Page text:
The 7 most important microlearning principles for company training programs
Microlearning is invaluable for corporate training, but there’s a lot of confusion about how to implement it effectively. In its most basic sense, it’s a means of delivering training material in short, targeted segments—often in sessions as short as five minutes or less. But that’s not the whole story.
If you’re just shortening the duration of your training content, you’re missing the value of microlearning. If you want to see how microlearning can engage trainees and result in the desired skills development, knowledge retention and workplace behavior, you have to apply a few essential microlearning principles.
1. A clear business objective
You need to begin with a clear learning objective that can be succinctly defined and acted upon to deliver foundational knowledge—as opposed to juggling more traditional, overstuffed training goals.
For example, instead of building a general course about safety that includes everything and anything an employee needs to know on the topic), build targeted solutions to address specific safety objectives (ex: personal protective equipment, spills, ladders, etc.). Then stack these pieces together over time to align with good learning principles.
2. Desired employee knowledge and behavior
While knowledge is important, it should ultimately translate to desired behaviors on the job. Therefore, any microlearning approach should be tailored to impart the information that would guide these behavioral outcomes.
Make sure you know what people need to DO on the job to achieve your business goal. Work with subject matter experts to identify behaviors that make a difference, and connect the learning objectives to required knowledge rather than trying to force every possible piece of information into the training. Only then can you train employees effectively.
3. Spaced repetition
It’s easy to grasp the relationship between repetition and knowledge retention, but it’s difficult to make it happen in a workplace where people don’t have time and where learning and development professionals have limited access to the workers.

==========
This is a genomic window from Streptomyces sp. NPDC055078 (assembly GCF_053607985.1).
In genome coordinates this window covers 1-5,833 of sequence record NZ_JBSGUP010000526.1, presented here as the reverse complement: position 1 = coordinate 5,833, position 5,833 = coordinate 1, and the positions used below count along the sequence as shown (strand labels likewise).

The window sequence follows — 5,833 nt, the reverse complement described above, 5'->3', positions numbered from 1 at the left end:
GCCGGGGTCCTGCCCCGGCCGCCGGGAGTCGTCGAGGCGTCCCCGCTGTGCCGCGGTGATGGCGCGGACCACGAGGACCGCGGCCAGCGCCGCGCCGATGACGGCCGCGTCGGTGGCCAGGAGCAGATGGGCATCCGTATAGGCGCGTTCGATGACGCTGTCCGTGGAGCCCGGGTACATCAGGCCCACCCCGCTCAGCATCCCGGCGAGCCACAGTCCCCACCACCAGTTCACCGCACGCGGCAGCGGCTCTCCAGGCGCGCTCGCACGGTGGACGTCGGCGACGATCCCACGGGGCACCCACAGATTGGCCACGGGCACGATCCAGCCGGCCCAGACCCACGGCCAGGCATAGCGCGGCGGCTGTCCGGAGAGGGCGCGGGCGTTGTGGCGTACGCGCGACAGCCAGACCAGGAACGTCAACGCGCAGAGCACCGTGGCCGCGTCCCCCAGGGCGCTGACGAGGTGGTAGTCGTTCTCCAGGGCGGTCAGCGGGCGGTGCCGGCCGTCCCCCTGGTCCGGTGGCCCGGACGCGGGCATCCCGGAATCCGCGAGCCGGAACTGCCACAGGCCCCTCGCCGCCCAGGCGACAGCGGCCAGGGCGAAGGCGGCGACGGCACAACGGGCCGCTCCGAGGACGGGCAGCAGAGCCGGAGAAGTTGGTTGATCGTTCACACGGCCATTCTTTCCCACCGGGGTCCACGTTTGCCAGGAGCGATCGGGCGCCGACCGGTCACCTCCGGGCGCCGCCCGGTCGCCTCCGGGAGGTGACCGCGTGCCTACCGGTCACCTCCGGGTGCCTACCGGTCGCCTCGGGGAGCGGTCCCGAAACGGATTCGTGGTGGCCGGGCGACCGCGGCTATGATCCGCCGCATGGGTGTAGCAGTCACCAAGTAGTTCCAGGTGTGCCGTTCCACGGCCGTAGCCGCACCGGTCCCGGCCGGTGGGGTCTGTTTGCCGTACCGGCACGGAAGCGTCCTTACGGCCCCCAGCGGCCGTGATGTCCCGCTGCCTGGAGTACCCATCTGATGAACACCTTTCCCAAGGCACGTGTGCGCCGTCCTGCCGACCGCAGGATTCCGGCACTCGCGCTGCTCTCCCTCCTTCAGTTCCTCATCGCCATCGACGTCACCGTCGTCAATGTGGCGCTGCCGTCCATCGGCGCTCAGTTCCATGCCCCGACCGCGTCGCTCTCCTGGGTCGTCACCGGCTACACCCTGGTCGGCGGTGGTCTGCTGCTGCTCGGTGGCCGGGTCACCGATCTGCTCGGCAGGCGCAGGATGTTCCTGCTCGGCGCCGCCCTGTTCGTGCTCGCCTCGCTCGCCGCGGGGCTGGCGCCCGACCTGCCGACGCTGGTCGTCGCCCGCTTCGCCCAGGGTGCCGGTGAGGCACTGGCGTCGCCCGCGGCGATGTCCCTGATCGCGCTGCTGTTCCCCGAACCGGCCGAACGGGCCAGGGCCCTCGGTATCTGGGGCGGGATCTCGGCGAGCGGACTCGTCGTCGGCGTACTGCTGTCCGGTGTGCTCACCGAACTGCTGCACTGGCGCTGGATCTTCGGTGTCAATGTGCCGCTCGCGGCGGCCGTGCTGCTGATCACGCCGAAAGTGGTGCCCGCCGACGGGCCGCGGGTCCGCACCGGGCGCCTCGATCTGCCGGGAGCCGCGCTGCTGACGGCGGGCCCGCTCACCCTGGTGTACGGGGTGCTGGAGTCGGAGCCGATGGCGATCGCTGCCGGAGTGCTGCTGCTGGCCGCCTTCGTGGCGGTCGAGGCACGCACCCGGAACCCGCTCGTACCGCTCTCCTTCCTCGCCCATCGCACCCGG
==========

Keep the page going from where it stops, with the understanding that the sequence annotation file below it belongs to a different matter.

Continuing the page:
That’s where microlearning comes in. Microlearning helps you extend the training experience beyond the classroom or eLearning module. It allows for ongoing repetitions at spaced intervals to ensure that the information sticks. And it only requires a few minutes per day of the employee’s time.
Studies attest to the fact that spaced repetition is imperative for knowledge retention. The average person forgets 50% of learned material within 20 minutes. Within a month, they forget more than three-quarters of what they’ve learned. However, if the information is reinforced at repeated intervals, retention increases dramatically. According to one study, retention can increase to nearly 100% by the fifth repetition when microlearning is used to reinforce the information.
4. Retrieval practice
Retrieval practice involves using questions to encourage memory recall. Rather than just reinforcing the information, you have to nudge participants to actively remember what they’ve learned. Flashcards are a common example of retrieval practice in traditional learning strategies.
A good microlearning program might use the digital equivalent of flashcards in the form of questions presented on a screen. For instance, Axonify uses a question-based format to guide the learning process. Questions are repeated at spaced intervals to promote knowledge retention (per the previous point), but it’s ultimately up to the learner to recall the answers.